My favorite MMO concept that was not (or rather, that didn’t get proper treatment and died) was AutoAssault. It was branded as Twisted Metal in a massive multiplayer setting, with vehicle progression–which was awesome. I thought this was an idea that had legs (or wheels).

    Sadly, it was rushed through production, and poorly executed in any case. I do hope that one day a proper treatment of the concept is done. . .

    • I’m sorry, all I saw was “that game that was published for a while by the same company that canceled City of Heroes.” :)

      That said, I’d love a game based on Car Wars. Maybe the new Mad Max game will fill that void, but I’ve only seen cinematic trailers for it thus far.

  13. Duneyrr says:

    Under NDA, the only thing I am allowed to say about the ESO beta is that I am in the ESO beta.

    I have only played it for a total of 2 hours.

    I think enough can be said from that.

    • Phill says:

      Should we infer from that either a) that you’ve only been in the ESO beta for a short time, or b) it is really dull and/or unplayable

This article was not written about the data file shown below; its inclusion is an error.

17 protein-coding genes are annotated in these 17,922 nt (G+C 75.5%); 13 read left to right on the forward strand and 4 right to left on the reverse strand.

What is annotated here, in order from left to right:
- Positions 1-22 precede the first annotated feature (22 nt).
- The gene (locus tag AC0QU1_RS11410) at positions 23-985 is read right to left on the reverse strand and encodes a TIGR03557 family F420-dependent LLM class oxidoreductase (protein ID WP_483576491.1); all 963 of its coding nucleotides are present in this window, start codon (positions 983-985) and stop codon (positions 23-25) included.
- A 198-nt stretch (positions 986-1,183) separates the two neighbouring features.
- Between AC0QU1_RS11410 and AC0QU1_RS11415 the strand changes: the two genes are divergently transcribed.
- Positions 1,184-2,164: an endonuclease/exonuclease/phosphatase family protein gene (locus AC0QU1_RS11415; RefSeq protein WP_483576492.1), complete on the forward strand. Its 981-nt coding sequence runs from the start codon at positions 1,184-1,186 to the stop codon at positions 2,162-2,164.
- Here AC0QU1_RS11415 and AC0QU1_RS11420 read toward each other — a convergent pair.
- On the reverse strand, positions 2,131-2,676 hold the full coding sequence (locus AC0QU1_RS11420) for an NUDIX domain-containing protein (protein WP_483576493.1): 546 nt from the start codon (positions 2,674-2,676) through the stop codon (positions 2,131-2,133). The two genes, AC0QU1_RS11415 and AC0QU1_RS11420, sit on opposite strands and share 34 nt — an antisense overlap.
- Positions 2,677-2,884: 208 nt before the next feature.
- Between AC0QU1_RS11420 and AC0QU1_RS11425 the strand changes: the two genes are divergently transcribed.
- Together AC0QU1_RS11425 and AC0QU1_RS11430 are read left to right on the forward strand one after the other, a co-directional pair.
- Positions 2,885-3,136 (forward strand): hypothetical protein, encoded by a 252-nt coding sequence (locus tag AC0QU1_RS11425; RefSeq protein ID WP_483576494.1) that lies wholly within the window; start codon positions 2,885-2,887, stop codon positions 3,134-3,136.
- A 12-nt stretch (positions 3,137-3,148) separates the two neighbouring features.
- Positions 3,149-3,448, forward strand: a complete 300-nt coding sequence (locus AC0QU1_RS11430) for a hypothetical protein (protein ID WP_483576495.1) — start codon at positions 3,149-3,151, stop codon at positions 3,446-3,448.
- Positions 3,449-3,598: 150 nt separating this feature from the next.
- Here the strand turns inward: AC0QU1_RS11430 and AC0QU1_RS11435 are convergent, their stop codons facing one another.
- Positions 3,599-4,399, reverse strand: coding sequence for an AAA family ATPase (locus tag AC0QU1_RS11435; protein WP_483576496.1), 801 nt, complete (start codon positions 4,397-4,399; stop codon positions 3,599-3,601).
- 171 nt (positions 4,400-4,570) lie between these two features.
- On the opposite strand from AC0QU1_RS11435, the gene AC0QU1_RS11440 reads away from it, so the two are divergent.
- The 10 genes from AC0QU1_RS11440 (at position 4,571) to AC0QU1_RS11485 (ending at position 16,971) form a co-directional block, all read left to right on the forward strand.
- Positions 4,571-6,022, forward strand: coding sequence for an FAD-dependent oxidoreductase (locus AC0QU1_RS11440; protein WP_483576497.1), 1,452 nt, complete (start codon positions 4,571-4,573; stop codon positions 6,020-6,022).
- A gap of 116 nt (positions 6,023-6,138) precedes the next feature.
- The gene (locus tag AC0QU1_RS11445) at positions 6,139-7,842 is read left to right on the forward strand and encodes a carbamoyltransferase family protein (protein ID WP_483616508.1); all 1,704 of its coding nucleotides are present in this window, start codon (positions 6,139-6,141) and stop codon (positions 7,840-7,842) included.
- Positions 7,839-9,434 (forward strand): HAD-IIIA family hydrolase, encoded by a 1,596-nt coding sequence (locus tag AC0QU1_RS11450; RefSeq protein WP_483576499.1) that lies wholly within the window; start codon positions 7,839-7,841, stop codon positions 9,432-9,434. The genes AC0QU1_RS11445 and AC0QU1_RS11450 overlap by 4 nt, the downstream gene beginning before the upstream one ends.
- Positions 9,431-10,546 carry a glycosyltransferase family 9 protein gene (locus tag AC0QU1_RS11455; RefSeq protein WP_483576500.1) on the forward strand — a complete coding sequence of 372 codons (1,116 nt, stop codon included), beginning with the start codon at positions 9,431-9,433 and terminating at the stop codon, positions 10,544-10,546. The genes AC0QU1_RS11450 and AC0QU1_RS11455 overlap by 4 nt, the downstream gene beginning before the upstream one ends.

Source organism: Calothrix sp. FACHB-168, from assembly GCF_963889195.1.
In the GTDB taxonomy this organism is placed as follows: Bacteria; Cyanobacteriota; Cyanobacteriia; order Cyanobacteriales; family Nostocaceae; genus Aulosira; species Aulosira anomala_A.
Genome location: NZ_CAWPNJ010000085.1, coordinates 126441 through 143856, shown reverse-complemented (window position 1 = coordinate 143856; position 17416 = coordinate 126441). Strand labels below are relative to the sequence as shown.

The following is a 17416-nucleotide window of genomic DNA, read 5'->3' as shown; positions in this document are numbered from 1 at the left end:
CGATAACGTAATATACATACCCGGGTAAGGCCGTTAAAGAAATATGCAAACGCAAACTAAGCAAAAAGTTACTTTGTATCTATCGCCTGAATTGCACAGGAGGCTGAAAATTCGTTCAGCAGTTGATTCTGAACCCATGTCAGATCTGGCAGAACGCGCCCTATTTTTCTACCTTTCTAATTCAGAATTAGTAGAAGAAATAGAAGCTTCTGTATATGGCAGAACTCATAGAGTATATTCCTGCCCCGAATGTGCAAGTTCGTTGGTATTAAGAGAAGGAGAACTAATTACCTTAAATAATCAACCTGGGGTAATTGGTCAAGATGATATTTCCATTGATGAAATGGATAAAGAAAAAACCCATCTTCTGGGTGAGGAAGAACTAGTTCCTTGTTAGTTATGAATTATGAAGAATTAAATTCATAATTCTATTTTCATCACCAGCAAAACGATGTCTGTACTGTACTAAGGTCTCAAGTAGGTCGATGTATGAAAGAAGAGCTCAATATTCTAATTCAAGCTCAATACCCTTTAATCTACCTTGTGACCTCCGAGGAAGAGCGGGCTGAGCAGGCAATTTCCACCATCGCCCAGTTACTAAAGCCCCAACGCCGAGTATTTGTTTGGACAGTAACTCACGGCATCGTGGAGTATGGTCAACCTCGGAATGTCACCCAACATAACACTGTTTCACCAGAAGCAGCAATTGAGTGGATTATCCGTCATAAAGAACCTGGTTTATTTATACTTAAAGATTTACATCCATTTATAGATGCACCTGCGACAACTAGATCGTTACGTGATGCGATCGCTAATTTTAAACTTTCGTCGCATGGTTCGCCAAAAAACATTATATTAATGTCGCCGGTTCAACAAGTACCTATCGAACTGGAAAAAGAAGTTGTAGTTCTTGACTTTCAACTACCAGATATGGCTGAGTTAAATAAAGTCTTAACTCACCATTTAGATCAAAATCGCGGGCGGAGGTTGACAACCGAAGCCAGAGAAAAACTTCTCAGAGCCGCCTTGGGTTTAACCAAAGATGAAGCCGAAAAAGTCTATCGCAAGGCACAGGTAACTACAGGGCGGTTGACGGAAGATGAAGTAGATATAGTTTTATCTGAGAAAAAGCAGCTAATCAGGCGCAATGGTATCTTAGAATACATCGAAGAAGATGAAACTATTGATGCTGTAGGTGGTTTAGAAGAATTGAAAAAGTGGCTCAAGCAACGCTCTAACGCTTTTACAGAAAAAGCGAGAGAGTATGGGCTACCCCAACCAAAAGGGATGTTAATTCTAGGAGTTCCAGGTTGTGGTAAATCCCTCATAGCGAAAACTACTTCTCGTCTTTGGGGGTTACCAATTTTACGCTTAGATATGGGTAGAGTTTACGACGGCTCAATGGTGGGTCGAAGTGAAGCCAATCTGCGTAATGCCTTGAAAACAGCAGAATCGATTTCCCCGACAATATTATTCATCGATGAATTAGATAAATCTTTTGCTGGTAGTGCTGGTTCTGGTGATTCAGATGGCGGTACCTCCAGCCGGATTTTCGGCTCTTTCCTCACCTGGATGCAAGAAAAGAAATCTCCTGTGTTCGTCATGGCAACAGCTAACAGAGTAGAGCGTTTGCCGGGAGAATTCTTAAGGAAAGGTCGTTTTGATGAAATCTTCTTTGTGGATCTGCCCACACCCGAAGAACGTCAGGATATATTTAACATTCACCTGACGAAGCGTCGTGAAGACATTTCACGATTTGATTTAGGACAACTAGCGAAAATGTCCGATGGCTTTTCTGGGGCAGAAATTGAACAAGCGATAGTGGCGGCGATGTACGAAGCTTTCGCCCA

• Corpital says:

        Nonono, Duneyrr was just so overwhelmed by the sheer amount of quality entertainment, he had to stop playing. You know, to calm down.

        At least that was a reason to go for the subscription model, in an interview shortly after announcement. Yes, we know about all the MMOs that went F2P, but we will have a lot of highest quality content with regular updates of even more high quality content, that people will happily pay for it.

        Errr….yes. Yes, I’m sure, they will.

    • Daemian Lucifer says:

      “Under NDA, the only thing I am allowed to say about the ESO beta is that I am in the ESO beta.

      I have only played it for a total of 2 hours.”

      Um,have you just violated the NDA,or are you also allowed to say how long youve been playing it?

      • Warrax says:

        I’m also in the beta, and it’s my understanding that we can’t review the game in it’s beta state, but we can acknowledge that it exists and we’ve seen it.

        So I guess the question is, does “I’ve only played 2 hours” count as a review?

        For the record, I’ve played quite a bit longer than 2 hours. It is TES, but it is also an MMO. That’s not meant to be a review, but you can make of it what you will.

  14. Thomas says:

    I think Rutskarn sums up the whole Elder Scrolls MMO situation around 36 minutes. People want an Elder Scrolls MMO because they wanted an Elder Scrolls game where all the people around them really are people and the world is more living than even they imagine that.